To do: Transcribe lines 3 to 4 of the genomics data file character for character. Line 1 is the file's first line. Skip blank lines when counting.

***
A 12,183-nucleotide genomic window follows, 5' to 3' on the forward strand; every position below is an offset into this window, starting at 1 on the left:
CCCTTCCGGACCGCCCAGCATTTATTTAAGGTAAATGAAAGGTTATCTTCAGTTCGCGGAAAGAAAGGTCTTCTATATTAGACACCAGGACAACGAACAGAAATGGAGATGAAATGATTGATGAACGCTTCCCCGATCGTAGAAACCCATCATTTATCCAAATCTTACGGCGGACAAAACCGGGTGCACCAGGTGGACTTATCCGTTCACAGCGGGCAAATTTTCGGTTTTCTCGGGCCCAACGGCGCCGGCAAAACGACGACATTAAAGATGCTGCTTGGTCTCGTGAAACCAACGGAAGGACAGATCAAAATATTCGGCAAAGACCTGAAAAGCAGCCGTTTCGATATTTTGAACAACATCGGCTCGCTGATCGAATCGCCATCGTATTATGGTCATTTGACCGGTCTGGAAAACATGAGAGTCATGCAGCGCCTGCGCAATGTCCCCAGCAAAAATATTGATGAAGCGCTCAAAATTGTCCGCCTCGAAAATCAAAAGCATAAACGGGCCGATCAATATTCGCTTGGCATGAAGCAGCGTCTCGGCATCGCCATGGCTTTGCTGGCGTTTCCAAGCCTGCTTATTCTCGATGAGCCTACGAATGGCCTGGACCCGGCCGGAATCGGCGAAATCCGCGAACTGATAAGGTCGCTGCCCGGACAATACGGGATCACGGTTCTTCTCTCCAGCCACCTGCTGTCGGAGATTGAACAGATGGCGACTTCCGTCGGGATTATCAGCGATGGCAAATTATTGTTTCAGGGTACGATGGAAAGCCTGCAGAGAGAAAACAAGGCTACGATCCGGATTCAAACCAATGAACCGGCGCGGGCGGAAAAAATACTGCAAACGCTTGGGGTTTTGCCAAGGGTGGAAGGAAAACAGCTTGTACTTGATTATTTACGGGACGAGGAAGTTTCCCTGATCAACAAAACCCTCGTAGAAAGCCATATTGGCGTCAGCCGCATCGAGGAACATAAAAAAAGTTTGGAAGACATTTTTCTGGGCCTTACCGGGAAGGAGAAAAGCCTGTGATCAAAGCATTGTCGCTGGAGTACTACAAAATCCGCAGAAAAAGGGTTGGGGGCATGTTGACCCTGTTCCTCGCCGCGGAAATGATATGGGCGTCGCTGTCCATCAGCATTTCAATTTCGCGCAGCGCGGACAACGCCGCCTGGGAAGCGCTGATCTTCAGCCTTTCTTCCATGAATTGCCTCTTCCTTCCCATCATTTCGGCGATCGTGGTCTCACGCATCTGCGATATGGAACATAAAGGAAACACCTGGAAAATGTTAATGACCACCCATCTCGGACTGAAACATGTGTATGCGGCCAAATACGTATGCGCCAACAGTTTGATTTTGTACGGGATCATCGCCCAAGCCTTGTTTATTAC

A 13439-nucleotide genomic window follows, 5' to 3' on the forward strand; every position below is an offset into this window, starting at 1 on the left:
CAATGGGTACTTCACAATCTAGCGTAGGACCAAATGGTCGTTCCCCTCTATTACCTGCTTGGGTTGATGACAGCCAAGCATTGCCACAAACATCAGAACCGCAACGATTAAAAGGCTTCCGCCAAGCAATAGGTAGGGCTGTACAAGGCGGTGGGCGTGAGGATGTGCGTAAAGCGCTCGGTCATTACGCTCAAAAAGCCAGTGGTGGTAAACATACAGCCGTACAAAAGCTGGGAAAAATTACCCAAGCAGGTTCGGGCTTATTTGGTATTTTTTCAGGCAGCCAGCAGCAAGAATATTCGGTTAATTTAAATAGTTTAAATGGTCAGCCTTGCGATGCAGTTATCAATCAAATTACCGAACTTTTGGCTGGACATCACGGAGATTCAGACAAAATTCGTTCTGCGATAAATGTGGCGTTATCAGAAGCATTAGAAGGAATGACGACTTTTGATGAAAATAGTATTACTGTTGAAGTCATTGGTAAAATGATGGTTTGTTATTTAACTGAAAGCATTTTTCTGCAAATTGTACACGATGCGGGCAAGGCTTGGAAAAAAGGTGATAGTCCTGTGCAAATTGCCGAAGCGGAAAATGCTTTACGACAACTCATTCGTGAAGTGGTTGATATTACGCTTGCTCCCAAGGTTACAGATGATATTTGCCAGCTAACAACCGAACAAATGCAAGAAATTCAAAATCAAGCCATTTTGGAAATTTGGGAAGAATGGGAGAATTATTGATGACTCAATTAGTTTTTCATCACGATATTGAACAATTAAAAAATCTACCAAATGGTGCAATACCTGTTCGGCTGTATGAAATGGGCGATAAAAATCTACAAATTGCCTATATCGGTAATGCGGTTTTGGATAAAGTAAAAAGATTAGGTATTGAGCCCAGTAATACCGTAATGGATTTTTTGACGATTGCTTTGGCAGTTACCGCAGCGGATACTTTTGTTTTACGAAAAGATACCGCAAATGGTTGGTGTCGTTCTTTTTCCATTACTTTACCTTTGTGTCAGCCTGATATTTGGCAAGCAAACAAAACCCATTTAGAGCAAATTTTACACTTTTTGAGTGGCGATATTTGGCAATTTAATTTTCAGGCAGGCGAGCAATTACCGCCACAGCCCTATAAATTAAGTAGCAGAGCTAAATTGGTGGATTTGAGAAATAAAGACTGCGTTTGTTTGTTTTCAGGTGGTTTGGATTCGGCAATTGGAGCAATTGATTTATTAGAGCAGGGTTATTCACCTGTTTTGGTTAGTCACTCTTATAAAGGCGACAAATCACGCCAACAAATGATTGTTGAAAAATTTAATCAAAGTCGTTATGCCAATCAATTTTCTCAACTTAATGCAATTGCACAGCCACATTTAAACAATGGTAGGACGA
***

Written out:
A 13439-nucleotide genomic window follows, 5' to 3' on the forward strand; every position below is an offset into this window, starting at 1 on the left:
CAATGGGTACTTCACAATCTAGCGTAGGACCAAATGGTCGTTCCCCTCTATTACCTGCTTGGGTTGATGACAGCCAAGCATTGCCACAAACATCAGAACCGCAACGATTAAAAGGCTTCCGCCAAGCAATAGGTAGGGCTGTACAAGGCGGTGGGCGTGAGGATGTGCGTAAAGCGCTCGGTCATTACGCTCAAAAAGCCAGTGGTGGTAAACATACAGCCGTACAAAAGCTGGGAAAAATTACCCAAGCAGGTTCGGGCTTATTTGGTATTTTTTCAGGCAGCCAGCAGCAAGAATATTCGGTTAATTTAAATAGTTTAAATGGTCAGCCTTGCGATGCAGTTATCAATCAAATTACCGAACTTTTGGCTGGACATCACGGAGATTCAGACAAAATTCGTTCTGCGATAAATGTGGCGTTATCAGAAGCATTAGAAGGAATGACGACTTTTGATGAAAATAGTATTACTGTTGAAGTCATTGGTAAAATGATGGTTTGTTATTTAACTGAAAGCATTTTTCTGCAAATTGTACACGATGCGGGCAAGGCTTGGAAAAAAGGTGATAGTCCTGTGCAAATTGCCGAAGCGGAAAATGCTTTACGACAACTCATTCGTGAAGTGGTTGATATTACGCTTGCTCCCAAGGTTACAGATGATATTTGCCAGCTAACAACCGAACAAATGCAAGAAATTCAAAATCAAGCCATTTTGGAAATTTGGGAAGAATGGGAGAATTATTGATGACTCAATTAGTTTTTCATCACGATATTGAACAATTAAAAAATCTACCAAATGGTGCAATACCTGTTCGGCTGTATGAAATGGGCGATAAAAATCTACAAATTGCCTATATCGGTAATGCGGTTTTGGATAAAGTAAAAAGATTAGGTATTGAGCCCAGTAATACCGTAATGGATTTTTTGACGATTGCTTTGGCAGTTACCGCAGCGGATACTTTTGTTTTACGAAAAGATACCGCAAATGGTTGGTGTCGTTCTTTTTCCATTACTTTACCTTTGTGTCAGCCTGATATTTGGCAAGCAAACAAAACCCATTTAGAGCAAATTTTACACTTTTTGAGTGGCGATATTTGGCAATTTAATTTTCAGGCAGGCGAGCAATTACCGCCACAGCCCTATAAATTAAGTAGCAGAGCTAAATTGGTGGATTTGAGAAATAAAGACTGCGTTTGTTTGTTTTCAGGTGGTTTGGATTCGGCAATTGGAGCAATTGATTTATTAGAGCAGGGTTATTCACCTGTTTTGGTTAGTCACTCTTATAAAGGCGACAAATCACGCCAACAAATGATTGTTGAAAAATTTAATCAAAGTCGTTATGCCAATCAATTTTCTCAACTTAATGCAATTGCACAGCCACATTTAAACAATGGTAGGACGA